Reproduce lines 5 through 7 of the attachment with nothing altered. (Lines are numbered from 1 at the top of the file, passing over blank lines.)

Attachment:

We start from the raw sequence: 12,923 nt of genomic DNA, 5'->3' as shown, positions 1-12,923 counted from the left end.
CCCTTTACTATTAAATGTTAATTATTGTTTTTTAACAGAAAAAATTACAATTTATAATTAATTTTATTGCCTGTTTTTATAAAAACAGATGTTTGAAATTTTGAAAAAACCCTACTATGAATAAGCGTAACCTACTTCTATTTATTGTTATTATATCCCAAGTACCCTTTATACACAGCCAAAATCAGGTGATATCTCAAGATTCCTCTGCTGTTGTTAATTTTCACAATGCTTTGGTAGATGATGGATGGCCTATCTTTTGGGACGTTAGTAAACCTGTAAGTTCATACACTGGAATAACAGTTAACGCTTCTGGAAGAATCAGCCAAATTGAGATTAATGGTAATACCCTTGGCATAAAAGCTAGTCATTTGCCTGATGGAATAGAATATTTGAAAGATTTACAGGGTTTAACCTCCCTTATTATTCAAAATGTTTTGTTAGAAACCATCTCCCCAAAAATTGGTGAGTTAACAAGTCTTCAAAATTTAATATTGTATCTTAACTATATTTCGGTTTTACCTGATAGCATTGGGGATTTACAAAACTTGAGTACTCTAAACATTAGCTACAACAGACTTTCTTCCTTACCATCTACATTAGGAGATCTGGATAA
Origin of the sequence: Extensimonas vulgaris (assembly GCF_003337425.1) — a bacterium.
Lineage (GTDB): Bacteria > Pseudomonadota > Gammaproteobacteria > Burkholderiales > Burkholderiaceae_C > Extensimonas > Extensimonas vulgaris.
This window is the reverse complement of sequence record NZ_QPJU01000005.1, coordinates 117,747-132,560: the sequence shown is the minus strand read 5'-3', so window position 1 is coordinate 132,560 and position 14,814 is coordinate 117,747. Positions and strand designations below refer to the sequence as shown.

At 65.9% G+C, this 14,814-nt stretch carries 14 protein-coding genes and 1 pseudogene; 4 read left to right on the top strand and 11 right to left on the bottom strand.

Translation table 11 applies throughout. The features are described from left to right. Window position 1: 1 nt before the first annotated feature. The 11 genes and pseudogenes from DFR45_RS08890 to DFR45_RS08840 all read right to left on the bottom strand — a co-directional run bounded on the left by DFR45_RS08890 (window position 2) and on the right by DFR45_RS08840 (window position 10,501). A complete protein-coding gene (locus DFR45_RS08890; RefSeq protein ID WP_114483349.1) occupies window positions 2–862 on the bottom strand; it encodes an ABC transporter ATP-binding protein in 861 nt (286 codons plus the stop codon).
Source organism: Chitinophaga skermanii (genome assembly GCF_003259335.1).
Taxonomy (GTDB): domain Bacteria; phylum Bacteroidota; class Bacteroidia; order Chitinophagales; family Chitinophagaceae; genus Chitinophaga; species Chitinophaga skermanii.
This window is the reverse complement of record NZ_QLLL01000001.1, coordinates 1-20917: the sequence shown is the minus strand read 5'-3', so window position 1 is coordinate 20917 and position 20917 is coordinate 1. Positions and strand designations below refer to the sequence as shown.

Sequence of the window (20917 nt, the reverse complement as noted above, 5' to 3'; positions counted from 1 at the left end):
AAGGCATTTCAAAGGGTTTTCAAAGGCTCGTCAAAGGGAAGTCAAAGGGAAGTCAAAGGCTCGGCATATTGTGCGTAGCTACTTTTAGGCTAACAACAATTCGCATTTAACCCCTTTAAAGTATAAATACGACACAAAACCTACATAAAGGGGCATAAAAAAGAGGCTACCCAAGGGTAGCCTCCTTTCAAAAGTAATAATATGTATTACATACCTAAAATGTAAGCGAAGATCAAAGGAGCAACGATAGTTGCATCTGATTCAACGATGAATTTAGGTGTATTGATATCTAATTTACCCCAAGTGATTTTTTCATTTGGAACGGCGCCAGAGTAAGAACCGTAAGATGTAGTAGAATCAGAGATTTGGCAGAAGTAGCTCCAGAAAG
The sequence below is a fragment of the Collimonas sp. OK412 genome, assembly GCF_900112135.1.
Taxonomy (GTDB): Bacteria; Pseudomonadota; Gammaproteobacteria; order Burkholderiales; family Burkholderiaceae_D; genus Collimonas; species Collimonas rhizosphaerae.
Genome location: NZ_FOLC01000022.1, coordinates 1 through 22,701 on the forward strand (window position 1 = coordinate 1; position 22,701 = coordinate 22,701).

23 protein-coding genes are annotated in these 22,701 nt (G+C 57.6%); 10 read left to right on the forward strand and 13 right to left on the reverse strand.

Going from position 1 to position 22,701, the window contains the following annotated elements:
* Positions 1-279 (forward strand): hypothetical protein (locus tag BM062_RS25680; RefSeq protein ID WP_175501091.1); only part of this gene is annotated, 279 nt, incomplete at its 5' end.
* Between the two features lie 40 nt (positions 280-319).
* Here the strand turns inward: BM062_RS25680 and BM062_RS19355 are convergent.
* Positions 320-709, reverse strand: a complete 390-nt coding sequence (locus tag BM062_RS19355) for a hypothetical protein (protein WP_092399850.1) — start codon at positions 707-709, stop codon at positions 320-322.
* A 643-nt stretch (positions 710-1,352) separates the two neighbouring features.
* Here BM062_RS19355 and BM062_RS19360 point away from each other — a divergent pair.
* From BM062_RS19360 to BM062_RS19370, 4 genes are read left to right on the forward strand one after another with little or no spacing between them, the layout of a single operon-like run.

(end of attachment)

This window is the reverse complement of sequence record NZ_QPJU01000005.1, coordinates 117,747-132,560: the sequence shown is the minus strand read 5'-3', so window position 1 is coordinate 132,560 and position 14,814 is coordinate 117,747. Positions and strand designations below refer to the sequence as shown.

At 65.9% G+C, this 14,814-nt stretch carries 14 protein-coding genes and 1 pseudogene; 4 read left to right on the top strand and 11 right to left on the bottom strand.

Translation table 11 applies throughout. The features are described from left to right. Window position 1: 1 nt before the first annotated feature. The 11 genes and pseudogenes from DFR45_RS08890 to DFR45_RS08840 all read right to left on the bottom strand — a co-directional run bounded on the left by DFR45_RS08890 (window position 2) and on the right by DFR45_RS08840 (window position 10,501). A complete protein-coding gene (locus DFR45_RS08890; RefSeq protein ID WP_114483349.1) occupies window positions 2–862 on the bottom strand; it encodes an ABC transporter ATP-binding protein in 861 nt (286 codons plus the stop codon).